US Hospital EMR Market Share 2019 Report - Cover

US Hospital EMR Market Share 2019 Report

While the Acute Care EMR market is one of the more stable segments in healthcare IT, it still has plenty of vitality. In fact, 2018 saw more EMR purchases than either of the previous two years. KLAS has plenty of details in our US Hospital EMR Market Share 2019 report.

I love this report because win-and-loss data is, in many ways, the bottom line. It gives us a clear picture of provider organizations’ priorities and how the organizations feel about different EMRs and vendors in the market.

The following chart shows the 2018 market share for acute care hospitals in the US:

2018 US Acute Care EMR Hospital Market Share by Vendor

While the chart is enlightening, it’s far from the complete story. Many other charts and specifics can be accessed in the report. However, I’m excited to share a few of the high-level findings from the report and get you excited to learn even more.

Who Signed the Most New Hospitals?

Over the past five years, 39% of Cerner’s hospital wins have been from government contracts. 2018 was a good example of that trend. The finalization of their VA deal (167 hospitals) helped Cerner take first place in the number of new hospitals gained in 2018.

However, that wasn’t enough to get Cerner the highest net market share gain. This honor went to Epic. They signed fewer hospitals than Cerner, but while Cerner lost 65 Millennium hospitals in 2018, Epic had only a single organization loss in 2018.

2018 US Acute Care Hospital EMR Wins and Losses by Vendor  

Where Is the Market Energy?

Not many multihospital systems or hospitals with 500+ beds made buying decisions in 2018, but purchasing energy has been relatively high for small standalone hospitals. The report includes the fascinating five-year trend of market share data for hospitals with fewer than 500 beds.

Certain tools are also garnering significant attention. Several non-MEDITECH provider organizations chose to go with the web-based Expanse tool in both 2017 and 2018.

In addition, athenahealth’s updates to their hospital product have a number of customers excited for the future. Others are more skeptical, noting that athenahealth has stopped responding to RFPs and not said when they plan to start up again.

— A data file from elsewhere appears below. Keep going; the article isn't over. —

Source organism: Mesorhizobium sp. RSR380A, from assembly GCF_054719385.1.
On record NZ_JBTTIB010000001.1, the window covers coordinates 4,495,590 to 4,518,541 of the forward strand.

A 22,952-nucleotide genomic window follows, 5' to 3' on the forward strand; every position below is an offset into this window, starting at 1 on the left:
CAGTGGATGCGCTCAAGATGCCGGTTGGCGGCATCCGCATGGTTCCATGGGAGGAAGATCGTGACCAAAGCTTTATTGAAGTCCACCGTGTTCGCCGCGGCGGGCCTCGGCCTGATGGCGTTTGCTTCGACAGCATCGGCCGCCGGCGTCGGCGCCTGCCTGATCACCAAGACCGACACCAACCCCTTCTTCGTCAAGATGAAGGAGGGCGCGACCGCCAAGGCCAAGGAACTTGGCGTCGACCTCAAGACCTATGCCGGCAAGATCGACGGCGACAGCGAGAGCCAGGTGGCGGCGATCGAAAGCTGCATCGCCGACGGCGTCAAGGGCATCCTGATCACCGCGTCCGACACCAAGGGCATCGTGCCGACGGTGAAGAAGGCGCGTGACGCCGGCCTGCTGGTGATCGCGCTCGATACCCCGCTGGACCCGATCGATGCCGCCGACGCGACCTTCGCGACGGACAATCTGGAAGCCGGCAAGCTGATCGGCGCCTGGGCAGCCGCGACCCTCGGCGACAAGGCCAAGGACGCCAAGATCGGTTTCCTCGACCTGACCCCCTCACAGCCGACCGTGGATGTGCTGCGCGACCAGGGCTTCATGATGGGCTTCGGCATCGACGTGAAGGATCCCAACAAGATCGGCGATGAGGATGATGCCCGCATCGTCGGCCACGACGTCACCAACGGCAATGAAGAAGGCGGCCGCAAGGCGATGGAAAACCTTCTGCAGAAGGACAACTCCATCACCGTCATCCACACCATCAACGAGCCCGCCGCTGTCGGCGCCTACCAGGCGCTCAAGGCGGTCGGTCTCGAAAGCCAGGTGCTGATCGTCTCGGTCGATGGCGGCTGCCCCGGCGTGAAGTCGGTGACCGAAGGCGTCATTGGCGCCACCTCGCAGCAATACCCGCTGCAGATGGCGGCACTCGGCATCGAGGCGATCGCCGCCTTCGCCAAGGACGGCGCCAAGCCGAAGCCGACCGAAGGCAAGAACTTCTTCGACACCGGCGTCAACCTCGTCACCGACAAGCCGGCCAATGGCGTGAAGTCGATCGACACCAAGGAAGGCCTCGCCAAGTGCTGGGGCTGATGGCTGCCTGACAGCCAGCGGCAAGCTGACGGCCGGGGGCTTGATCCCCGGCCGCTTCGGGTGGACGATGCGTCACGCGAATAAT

Allscripts saw significant losses in 2018 while other venors were more stable. .

What Are the Reasons Behind EMR Decisions?

Mergers and acquisitions (M&A), as well as customer standardization, are leaving their mark on the EMR market. Certain vendors have been hit harder than others. For instance, Cerner has lost 73 Millennium customers in the past five years because of M&A and standardization; athenahealth and Epic have lost only three customers apiece for those reasons.

Of course every CIO would like their hospital to be on the same EMR as the other facilities in the organization. But they also have increasing desires to be on the same EMR as neighboring organizations. Today, an EMR’s functionality may matter less to a healthcare IT leader than whether the vendor has a strong presence in the region.

So far, Epic has benefitted the most from these market forces. However, several vendors appear to have an advantage in at least one geographical area of the US.

Reference Points for Future Decisions

Choosing an EMR is an intimidating prospect to say the least. But healthcare IT leaders can take comfort in knowing that they can use the choices of fellow healthcare organizations as reference points. Take a look at the US Hospital EMR Market Share 2019 report and see what you can learn about the vendors and EMRs on the landscape today.

Photo Cred: Shutterstock, Stasique